A Fine Cast Bronze Heraldic Crest of a Lion
A Fine Cast Bronze Heraldic Crest of a Lion
A Fine Cast Bronze Heraldic Crest of a Lion
A Fine Cast Bronze Heraldic Crest of a Lion
A Fine Cast Bronze Heraldic Crest of a Lion
A Fine Cast Bronze Heraldic Crest of a Lion

A Fine Cast Bronze Heraldic Crest of a Lion

18th century Scotland

Offered by Baggott Church Street Ltd

£6,950 gbp
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In the form of a lion passant, facing dexter, standing on a torse. The patination, condition, detail and quality all suggest the lion dates from the 18th century and is believed to be Scottish. Mounted upon a display board patinated and polished within D moulded borders and with a cast iron hanging bracket.
Height 22” (56cm) Width 25.5” (65cm)
One of two, offered individually.
Stock No. 1193
The lion is oft used as a charge in heraldry, regarded as the king of the beasts and traditionally symbolising bravery, nobility, royalty, strength, stateliness, and valour.

Two Scottish families are recorded as using a crest, emblazoned with a lion passant on a torse, one being that of Sir George Stirling of Glorat, Stirlingshire, created in 1666. Crest - a lion passant, gu. Motto - Semper fidelis. Stirling, Sir Samuel, of Glorat, co. Stirling; as 7th baronet, upon the decease of his father; m. in 1843, Mary-Anne only dau. of Major Robert Berrie. Lineage: The founder of this family, Sir John Stirling of Glorat, received the honour of knighthood in 1430, and is said to have been armour-bearer to King James 1 of Scotland. He was also governor of Dumbarton Castle, and sheriff of the county of Dumbarton. Sir John obtained the lands of Glorat as a dowry with his wife, the daughter of Laird of Galbraith, and was s. by his son, William Stirling, of Glorat, governor of Dumbarton Castle and sheriff of Dumbarton; from whom lineally descended. 1. Mungo Stirling, Esq. of Glorat, who was created a Baronet of Nova Scotia in 1666, and was s. by his son.

Another possibility is that of John de Betune (bore, azure, on a chief argent a lion passant gules), which appears on the Dering Roll (c1270): Beton, Beaton, Betton, and Betune, (a lion, passant, sa. Fortis in Arduis). Arms of the Bethune family of: Argent, a fesse gules. The French House of Béthune, or House of Bethune dates back to about 1000 CE, traditionally Lords of the town and castle of Béthune. Later branches included hereditary princes, dukes, marquesses, counts, viscounts and barons as well as cardinals and archbishops. The early Bethunes in Scotland date to around 1192. A charter of Lindores Abbey mentions Robert de Bethune, probably Robert VI (died 1193) of the Artois family. Before 1210 the cartulary of Arbroath Abbey records a cleric John de Bethune. From then on the names of clerics and knights called Bethune occur increasingly in Scottish records, mainly in the counties of Angus and Fife. The knight Sir Alexander de Bethune died fighting for the Bruce legitimists against the Balliol rebels at Dupplin Moor. Tradition makes him the father of Robert, who married the heiress of Balfour. The Bethune / Beaton family in Scotland became hereditary rulers of Balfour, the ruling Lord was known as Bethune of Balfour and later Beaton of Balfour, (as the Beaton form of the name became more popular).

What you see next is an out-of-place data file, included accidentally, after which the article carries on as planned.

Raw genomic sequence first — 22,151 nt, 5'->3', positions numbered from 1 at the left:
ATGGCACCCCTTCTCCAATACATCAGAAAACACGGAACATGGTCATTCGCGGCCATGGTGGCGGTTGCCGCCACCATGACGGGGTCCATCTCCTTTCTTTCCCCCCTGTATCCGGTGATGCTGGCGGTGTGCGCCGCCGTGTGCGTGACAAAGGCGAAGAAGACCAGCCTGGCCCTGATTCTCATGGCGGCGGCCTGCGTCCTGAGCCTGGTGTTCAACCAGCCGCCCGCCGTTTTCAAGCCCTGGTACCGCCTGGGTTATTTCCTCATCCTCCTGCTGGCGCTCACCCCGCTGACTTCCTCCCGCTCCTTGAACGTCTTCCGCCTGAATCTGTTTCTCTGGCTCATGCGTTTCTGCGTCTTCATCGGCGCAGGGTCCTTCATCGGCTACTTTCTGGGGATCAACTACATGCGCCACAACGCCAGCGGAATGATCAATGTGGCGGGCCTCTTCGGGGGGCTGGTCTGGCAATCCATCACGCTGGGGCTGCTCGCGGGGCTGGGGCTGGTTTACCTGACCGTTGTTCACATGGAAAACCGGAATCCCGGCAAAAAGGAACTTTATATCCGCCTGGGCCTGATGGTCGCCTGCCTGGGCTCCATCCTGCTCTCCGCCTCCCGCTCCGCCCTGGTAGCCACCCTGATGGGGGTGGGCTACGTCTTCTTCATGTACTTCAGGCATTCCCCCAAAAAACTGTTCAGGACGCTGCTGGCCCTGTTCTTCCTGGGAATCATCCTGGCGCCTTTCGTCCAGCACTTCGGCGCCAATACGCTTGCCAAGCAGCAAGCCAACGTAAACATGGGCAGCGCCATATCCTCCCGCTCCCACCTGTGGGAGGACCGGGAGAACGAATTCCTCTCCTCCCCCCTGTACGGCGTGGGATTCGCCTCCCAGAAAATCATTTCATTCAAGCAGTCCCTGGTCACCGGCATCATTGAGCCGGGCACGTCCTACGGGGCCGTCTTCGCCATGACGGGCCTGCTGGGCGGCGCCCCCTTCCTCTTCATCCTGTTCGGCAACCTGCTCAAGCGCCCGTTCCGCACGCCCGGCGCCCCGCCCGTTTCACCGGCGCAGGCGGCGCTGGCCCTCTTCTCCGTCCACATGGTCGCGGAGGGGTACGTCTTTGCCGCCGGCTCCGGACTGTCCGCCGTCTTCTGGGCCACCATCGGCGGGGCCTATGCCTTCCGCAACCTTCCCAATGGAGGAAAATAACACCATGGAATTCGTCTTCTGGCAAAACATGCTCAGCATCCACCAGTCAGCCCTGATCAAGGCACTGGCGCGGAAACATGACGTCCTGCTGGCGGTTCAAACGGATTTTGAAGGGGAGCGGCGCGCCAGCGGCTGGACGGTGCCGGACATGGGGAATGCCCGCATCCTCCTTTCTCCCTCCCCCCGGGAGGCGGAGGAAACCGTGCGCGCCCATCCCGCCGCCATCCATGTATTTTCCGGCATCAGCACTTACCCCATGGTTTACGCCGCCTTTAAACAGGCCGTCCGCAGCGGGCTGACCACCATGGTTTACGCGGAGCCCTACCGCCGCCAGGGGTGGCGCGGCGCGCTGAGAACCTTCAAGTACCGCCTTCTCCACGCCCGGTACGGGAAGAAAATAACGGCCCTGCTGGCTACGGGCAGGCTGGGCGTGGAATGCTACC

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Baggott Church Street Ltd

Baggott Church Street Ltd
Church Street
GL54 1BB

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